Sunday, January 6, 2013
The logic of expressive individualism and sexual revolutionary ideology relentlessly plays itself out. Is it 1967 for pedophilia? From the British newspaper The Guardian:
It's worth reading the whole thing, but here are some key quotations:
"There is, astonishingly, not even a full academic consensus on whether consensual paedophilic relations necessarily cause harm."
"In 1976 the National Council for Civil Liberties, the respectable (and responsible) pressure group now known as Liberty, made a submission to parliament's criminal law revision committee. It caused barely a ripple. 'Childhood sexual experiences, willingly engaged in with an adult,' it read, 'result in no identifiable damage … The real need is a change in the attitude which assumes that all cases of paedophilia result in lasting damage'."
"There is much more we don't know, including how many paedophiles there are: 1-2% of men is a widely accepted figure, but Sarah Goode, a senior lecturer at the University of Winchester and author of two major 2009 and 2011 sociological studies on paedophilia in society, says the best current estimate – based on possibly flawed science – is that 'one in five of all adult men are, to some degree, capable of being sexually aroused by children'."
"A Dutch study published in 1987 found that a sample of boys in paedophilic relationships felt positively about them. And a major if still controversial 1998-2000 meta-study suggests – as J Michael Bailey of Northwestern University, Chicago, says – that such relationships, entered into voluntarily, are 'nearly uncorrelated with undesirable outcomes'."
"But there is a growing conviction, notably in Canada, that paedophilia should probably be classified as a distinct sexual orientation, like heterosexuality or homosexuality. Two eminent researcher testified to that effect to a Canadian parliamentary commission last year, and the Harvard Mental Health Letter of July 2010 stated baldly that paedophilia "is a sexual orientation" and therefore 'unlikely to change'."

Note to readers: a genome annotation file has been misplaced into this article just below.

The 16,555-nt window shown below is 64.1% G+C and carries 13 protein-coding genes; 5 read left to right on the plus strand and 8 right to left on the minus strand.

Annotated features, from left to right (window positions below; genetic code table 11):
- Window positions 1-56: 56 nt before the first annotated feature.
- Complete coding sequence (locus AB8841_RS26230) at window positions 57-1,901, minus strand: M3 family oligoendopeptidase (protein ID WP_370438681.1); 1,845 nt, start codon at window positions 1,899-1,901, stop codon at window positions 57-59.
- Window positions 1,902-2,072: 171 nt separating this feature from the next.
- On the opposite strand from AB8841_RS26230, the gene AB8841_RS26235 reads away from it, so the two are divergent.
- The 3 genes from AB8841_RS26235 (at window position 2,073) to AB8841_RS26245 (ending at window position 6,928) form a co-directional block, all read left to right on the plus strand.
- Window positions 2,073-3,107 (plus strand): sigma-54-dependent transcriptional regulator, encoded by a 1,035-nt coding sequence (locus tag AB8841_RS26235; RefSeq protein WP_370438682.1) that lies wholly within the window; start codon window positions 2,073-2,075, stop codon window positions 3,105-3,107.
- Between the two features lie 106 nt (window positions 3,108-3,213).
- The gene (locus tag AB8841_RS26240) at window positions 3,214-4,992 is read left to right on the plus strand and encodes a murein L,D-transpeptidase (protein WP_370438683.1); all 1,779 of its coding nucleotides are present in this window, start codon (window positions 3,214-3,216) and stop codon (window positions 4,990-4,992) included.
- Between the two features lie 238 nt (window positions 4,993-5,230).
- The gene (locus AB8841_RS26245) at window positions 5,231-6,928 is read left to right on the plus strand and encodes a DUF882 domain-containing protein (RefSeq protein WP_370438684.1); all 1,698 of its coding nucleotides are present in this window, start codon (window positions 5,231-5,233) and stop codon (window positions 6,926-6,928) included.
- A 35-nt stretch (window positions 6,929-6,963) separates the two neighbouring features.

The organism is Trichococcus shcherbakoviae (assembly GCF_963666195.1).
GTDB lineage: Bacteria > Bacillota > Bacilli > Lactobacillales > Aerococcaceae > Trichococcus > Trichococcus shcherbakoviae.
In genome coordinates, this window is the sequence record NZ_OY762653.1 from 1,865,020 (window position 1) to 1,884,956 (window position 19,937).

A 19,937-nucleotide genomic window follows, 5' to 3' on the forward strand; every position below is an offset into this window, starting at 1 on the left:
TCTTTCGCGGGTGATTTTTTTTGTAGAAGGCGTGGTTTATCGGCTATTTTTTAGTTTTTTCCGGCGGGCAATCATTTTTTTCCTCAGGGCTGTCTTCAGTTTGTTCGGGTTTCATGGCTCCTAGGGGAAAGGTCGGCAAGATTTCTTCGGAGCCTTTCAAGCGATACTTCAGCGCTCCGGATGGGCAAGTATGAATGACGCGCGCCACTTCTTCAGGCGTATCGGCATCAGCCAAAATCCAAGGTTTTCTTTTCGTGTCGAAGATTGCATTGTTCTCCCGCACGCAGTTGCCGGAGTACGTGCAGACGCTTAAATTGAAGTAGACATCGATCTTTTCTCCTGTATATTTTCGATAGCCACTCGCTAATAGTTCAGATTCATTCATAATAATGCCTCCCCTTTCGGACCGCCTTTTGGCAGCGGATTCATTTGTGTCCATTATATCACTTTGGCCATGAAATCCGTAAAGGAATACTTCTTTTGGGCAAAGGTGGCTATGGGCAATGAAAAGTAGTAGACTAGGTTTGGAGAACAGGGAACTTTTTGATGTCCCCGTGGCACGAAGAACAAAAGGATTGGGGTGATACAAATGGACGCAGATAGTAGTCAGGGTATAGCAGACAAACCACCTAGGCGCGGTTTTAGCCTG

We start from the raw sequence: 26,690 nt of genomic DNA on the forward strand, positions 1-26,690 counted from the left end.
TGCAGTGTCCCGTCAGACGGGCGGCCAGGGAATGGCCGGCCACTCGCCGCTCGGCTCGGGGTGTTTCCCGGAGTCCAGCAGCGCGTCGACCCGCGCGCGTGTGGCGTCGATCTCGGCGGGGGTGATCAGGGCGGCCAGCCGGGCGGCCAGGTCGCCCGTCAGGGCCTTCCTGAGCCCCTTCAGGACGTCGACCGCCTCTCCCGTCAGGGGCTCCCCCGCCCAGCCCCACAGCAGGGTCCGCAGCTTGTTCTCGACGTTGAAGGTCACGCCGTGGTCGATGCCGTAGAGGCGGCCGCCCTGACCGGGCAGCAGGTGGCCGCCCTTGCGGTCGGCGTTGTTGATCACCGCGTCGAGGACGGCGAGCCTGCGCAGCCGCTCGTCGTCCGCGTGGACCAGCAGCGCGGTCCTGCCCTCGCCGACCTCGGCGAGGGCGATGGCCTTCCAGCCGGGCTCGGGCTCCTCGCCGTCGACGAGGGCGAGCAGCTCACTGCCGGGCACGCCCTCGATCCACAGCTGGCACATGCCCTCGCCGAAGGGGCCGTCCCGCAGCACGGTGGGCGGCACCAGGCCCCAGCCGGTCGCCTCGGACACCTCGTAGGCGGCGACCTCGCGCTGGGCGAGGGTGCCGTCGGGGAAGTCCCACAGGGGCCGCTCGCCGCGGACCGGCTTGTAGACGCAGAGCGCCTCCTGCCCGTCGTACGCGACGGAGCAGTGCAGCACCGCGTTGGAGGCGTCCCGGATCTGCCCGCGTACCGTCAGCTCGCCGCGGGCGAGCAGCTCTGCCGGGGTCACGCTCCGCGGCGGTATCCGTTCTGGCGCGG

"Some academics do not dispute the view of Tom O'Carroll, a former chairman of PIE and tireless paedophilia advocate with a conviction for distributing indecent photographs of children following a sting operation, that society's outrage at paedophilic relationships is essentially emotional, irrational, and not justified by science. 'It is the quality of the relationship that matters,' O'Carroll insists. 'If there's no bullying, no coercion, no abuse of power, if the child enters into the relationship voluntarily … the evidence shows there need be no harm'."
"For Goode, though, broader, societal change is needed. 'Adult sexual attraction to children is part of the continuum of human sexuality; it's not something we can eliminate,' she says. 'If we can talk about this rationally – acknowledge that yes, men do get sexually attracted to children, but no, they don't have to act on it – we can maybe avoid the hysteria. We won't label paedophiles monsters; it won't be taboo to see and name what is happening in front of us'."
"'We can help keep children safe,' Goode argues, 'by allowing paedophiles to be ordinary members of society, with moral standards like everyone else', and by 'respecting and valuing those paedophiles who choose self-restraint'. Only then will men tempted to abuse children 'be able to be honest about their feelings, and perhaps find people around them who could support them and challenge their behaviour before children get harmed'."